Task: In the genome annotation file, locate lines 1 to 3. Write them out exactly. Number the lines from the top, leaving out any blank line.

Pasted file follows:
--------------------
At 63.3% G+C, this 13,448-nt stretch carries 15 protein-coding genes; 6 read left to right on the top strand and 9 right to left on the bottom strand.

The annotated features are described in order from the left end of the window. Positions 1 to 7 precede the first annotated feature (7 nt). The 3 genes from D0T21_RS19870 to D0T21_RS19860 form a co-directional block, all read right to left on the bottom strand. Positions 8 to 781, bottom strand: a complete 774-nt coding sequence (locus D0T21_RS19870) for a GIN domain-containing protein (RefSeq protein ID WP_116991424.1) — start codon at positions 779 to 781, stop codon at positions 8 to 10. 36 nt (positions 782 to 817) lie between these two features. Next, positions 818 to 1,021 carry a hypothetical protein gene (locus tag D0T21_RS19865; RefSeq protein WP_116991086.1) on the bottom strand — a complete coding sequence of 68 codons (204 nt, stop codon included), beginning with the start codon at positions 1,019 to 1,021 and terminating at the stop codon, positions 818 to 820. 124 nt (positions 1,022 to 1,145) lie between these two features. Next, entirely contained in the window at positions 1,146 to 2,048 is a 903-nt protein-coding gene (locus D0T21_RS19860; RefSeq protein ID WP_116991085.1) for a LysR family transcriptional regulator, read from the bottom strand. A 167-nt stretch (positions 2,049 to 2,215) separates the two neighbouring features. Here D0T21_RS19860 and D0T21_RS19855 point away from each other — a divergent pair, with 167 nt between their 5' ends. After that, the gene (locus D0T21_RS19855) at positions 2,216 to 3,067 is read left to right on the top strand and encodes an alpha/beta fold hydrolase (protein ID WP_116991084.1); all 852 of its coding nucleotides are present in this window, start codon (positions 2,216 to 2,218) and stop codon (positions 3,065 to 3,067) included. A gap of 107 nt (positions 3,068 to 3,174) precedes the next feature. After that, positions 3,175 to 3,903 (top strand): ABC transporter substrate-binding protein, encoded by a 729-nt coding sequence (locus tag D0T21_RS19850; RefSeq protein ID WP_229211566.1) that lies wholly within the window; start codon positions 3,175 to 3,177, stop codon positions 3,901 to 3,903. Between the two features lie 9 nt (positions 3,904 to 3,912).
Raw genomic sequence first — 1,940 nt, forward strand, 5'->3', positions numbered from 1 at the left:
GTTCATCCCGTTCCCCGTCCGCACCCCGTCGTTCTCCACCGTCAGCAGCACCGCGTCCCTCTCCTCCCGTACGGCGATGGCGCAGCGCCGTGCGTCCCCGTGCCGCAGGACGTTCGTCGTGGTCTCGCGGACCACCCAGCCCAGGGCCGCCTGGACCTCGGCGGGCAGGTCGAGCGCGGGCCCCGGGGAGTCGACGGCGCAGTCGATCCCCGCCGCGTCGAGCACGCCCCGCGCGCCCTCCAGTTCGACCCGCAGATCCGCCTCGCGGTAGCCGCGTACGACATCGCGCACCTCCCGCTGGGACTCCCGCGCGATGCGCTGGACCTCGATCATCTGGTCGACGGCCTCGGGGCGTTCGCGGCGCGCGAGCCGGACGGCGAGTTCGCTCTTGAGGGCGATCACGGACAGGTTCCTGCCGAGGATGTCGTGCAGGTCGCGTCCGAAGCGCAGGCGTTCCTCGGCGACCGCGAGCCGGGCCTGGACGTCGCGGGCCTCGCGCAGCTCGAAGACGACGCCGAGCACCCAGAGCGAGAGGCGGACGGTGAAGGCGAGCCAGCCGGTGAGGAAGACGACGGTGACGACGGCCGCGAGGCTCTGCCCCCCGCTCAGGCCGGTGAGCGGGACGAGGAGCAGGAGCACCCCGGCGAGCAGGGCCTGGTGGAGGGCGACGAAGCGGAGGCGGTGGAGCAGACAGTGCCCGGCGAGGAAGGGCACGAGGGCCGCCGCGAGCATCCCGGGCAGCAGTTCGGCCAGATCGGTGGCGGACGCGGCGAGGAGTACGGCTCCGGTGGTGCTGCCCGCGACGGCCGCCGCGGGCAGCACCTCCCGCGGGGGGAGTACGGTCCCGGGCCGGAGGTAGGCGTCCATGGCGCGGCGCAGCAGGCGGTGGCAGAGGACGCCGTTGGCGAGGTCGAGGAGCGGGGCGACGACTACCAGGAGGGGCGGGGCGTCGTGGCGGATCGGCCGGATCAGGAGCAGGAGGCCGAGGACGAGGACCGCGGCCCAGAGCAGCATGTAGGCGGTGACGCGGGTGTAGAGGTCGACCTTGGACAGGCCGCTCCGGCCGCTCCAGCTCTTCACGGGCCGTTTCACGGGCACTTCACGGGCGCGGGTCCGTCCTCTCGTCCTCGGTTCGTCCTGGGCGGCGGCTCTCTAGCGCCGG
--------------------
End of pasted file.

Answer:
At 63.3% G+C, this 13,448-nt stretch carries 15 protein-coding genes; 6 read left to right on the top strand and 9 right to left on the bottom strand.

The annotated features are described in order from the left end of the window. Positions 1 to 7 precede the first annotated feature (7 nt). The 3 genes from D0T21_RS19870 to D0T21_RS19860 form a co-directional block, all read right to left on the bottom strand. Positions 8 to 781, bottom strand: a complete 774-nt coding sequence (locus D0T21_RS19870) for a GIN domain-containing protein (RefSeq protein ID WP_116991424.1) — start codon at positions 779 to 781, stop codon at positions 8 to 10. 36 nt (positions 782 to 817) lie between these two features. Next, positions 818 to 1,021 carry a hypothetical protein gene (locus tag D0T21_RS19865; RefSeq protein WP_116991086.1) on the bottom strand — a complete coding sequence of 68 codons (204 nt, stop codon included), beginning with the start codon at positions 1,019 to 1,021 and terminating at the stop codon, positions 818 to 820. 124 nt (positions 1,022 to 1,145) lie between these two features. Next, entirely contained in the window at positions 1,146 to 2,048 is a 903-nt protein-coding gene (locus D0T21_RS19860; RefSeq protein ID WP_116991085.1) for a LysR family transcriptional regulator, read from the bottom strand. A 167-nt stretch (positions 2,049 to 2,215) separates the two neighbouring features. Here D0T21_RS19860 and D0T21_RS19855 point away from each other — a divergent pair, with 167 nt between their 5' ends. After that, the gene (locus D0T21_RS19855) at positions 2,216 to 3,067 is read left to right on the top strand and encodes an alpha/beta fold hydrolase (protein ID WP_116991084.1); all 852 of its coding nucleotides are present in this window, start codon (positions 2,216 to 2,218) and stop codon (positions 3,065 to 3,067) included. A gap of 107 nt (positions 3,068 to 3,174) precedes the next feature. After that, positions 3,175 to 3,903 (top strand): ABC transporter substrate-binding protein, encoded by a 729-nt coding sequence (locus tag D0T21_RS19850; RefSeq protein ID WP_229211566.1) that lies wholly within the window; start codon positions 3,175 to 3,177, stop codon positions 3,901 to 3,903. Between the two features lie 9 nt (positions 3,904 to 3,912).
Raw genomic sequence first — 1,940 nt, forward strand, 5'->3', positions numbered from 1 at the left: